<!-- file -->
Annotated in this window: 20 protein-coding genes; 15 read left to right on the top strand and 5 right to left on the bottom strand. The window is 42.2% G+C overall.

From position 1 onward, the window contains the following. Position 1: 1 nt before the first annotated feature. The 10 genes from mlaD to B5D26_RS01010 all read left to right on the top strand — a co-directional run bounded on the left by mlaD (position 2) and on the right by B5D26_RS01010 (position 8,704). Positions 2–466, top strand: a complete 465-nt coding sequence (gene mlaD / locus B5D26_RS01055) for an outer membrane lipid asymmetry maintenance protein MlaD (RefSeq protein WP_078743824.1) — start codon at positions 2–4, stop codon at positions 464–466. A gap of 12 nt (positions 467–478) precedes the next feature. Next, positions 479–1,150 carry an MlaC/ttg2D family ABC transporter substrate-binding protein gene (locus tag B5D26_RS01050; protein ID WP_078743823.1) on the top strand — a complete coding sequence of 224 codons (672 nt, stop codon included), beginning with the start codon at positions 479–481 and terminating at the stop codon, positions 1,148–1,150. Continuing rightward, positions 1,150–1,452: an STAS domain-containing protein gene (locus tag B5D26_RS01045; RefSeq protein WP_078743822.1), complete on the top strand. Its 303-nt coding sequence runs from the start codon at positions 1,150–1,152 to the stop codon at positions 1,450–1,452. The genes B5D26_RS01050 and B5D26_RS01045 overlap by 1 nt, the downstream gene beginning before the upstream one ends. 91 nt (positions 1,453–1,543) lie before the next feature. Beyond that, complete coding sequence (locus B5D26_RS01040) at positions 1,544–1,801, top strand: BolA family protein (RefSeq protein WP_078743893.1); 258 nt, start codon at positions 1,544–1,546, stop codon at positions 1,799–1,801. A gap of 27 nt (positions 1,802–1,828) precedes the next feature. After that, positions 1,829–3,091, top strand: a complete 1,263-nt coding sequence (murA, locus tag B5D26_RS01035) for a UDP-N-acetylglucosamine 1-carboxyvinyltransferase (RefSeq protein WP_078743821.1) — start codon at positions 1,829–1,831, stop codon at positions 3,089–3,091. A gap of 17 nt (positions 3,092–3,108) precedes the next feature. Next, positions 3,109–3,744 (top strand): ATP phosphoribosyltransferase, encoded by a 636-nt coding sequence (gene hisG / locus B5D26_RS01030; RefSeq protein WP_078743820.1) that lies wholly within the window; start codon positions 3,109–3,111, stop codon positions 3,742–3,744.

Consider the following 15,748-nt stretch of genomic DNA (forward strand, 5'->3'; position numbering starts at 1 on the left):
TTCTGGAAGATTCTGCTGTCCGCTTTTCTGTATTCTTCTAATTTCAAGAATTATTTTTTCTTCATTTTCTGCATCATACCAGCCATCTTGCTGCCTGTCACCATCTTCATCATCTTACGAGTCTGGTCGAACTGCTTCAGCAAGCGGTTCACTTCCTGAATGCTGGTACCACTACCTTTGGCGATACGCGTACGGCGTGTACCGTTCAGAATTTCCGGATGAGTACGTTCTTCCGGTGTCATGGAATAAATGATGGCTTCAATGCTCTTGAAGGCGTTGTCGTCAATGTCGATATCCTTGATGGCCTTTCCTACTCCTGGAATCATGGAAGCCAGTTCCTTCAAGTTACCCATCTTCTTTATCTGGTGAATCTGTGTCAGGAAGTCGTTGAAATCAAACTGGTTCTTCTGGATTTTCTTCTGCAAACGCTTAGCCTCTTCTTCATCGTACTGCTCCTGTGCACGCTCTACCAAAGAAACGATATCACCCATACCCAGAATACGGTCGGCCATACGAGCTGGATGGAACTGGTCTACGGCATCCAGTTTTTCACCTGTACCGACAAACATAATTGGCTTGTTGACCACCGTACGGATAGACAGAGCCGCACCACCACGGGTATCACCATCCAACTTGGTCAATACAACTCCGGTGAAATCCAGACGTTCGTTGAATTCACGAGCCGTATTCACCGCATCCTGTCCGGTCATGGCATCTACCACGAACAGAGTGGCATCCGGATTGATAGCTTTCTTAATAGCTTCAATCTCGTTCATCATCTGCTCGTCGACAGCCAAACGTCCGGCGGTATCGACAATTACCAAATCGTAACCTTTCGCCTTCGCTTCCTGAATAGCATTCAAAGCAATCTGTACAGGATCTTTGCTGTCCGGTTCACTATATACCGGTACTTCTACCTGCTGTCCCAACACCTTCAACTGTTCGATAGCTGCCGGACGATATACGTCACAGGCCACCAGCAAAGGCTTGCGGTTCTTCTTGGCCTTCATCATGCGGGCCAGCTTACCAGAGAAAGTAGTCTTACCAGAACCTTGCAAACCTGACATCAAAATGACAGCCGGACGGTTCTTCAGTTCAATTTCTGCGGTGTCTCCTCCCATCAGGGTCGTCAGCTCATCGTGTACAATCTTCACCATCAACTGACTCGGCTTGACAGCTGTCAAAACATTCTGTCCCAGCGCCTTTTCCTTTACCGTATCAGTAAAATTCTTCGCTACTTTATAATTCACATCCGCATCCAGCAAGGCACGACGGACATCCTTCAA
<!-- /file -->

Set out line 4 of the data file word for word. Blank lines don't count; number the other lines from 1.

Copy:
TTCTGGAAGATTCTGCTGTCCGCTTTTCTGTATTCTTCTAATTTCAAGAATTATTTTTTCTTCATTTTCTGCATCATACCAGCCATCTTGCTGCCTGTCACCATCTTCATCATCTTACGAGTCTGGTCGAACTGCTTCAGCAAGCGGTTCACTTCCTGAATGCTGGTACCACTACCTTTGGCGATACGCGTACGGCGTGTACCGTTCAGAATTTCCGGATGAGTACGTTCTTCCGGTGTCATGGAATAAATGATGGCTTCAATGCTCTTGAAGGCGTTGTCGTCAATGTCGATATCCTTGATGGCCTTTCCTACTCCTGGAATCATGGAAGCCAGTTCCTTCAAGTTACCCATCTTCTTTATCTGGTGAATCTGTGTCAGGAAGTCGTTGAAATCAAACTGGTTCTTCTGGATTTTCTTCTGCAAACGCTTAGCCTCTTCTTCATCGTACTGCTCCTGTGCACGCTCTACCAAAGAAACGATATCACCCATACCCAGAATACGGTCGGCCATACGAGCTGGATGGAACTGGTCTACGGCATCCAGTTTTTCACCTGTACCGACAAACATAATTGGCTTGTTGACCACCGTACGGATAGACAGAGCCGCACCACCACGGGTATCACCATCCAACTTGGTCAATACAACTCCGGTGAAATCCAGACGTTCGTTGAATTCACGAGCCGTATTCACCGCATCCTGTCCGGTCATGGCATCTACCACGAACAGAGTGGCATCCGGATTGATAGCTTTCTTAATAGCTTCAATCTCGTTCATCATCTGCTCGTCGACAGCCAAACGTCCGGCGGTATCGACAATTACCAAATCGTAACCTTTCGCCTTCGCTTCCTGAATAGCATTCAAAGCAATCTGTACAGGATCTTTGCTGTCCGGTTCACTATATACCGGTACTTCTACCTGCTGTCCCAACACCTTCAACTGTTCGATAGCTGCCGGACGATATACGTCACAGGCCACCAGCAAAGGCTTGCGGTTCTTCTTGGCCTTCATCATGCGGGCCAGCTTACCAGAGAAAGTAGTCTTACCAGAACCTTGCAAACCTGACATCAAAATGACAGCCGGACGGTTCTTCAGTTCAATTTCTGCGGTGTCTCCTCCCATCAGGGTCGTCAGCTCATCGTGTACAATCTTCACCATCAACTGACTCGGCTTGACAGCTGTCAAAACATTCTGTCCCAGCGCCTTTTCCTTTACCGTATCAGTAAAATTCTTCGCTACTTTATAATTCACATCCGCATCCAGCAAGGCACGACGGACATCCTTCAA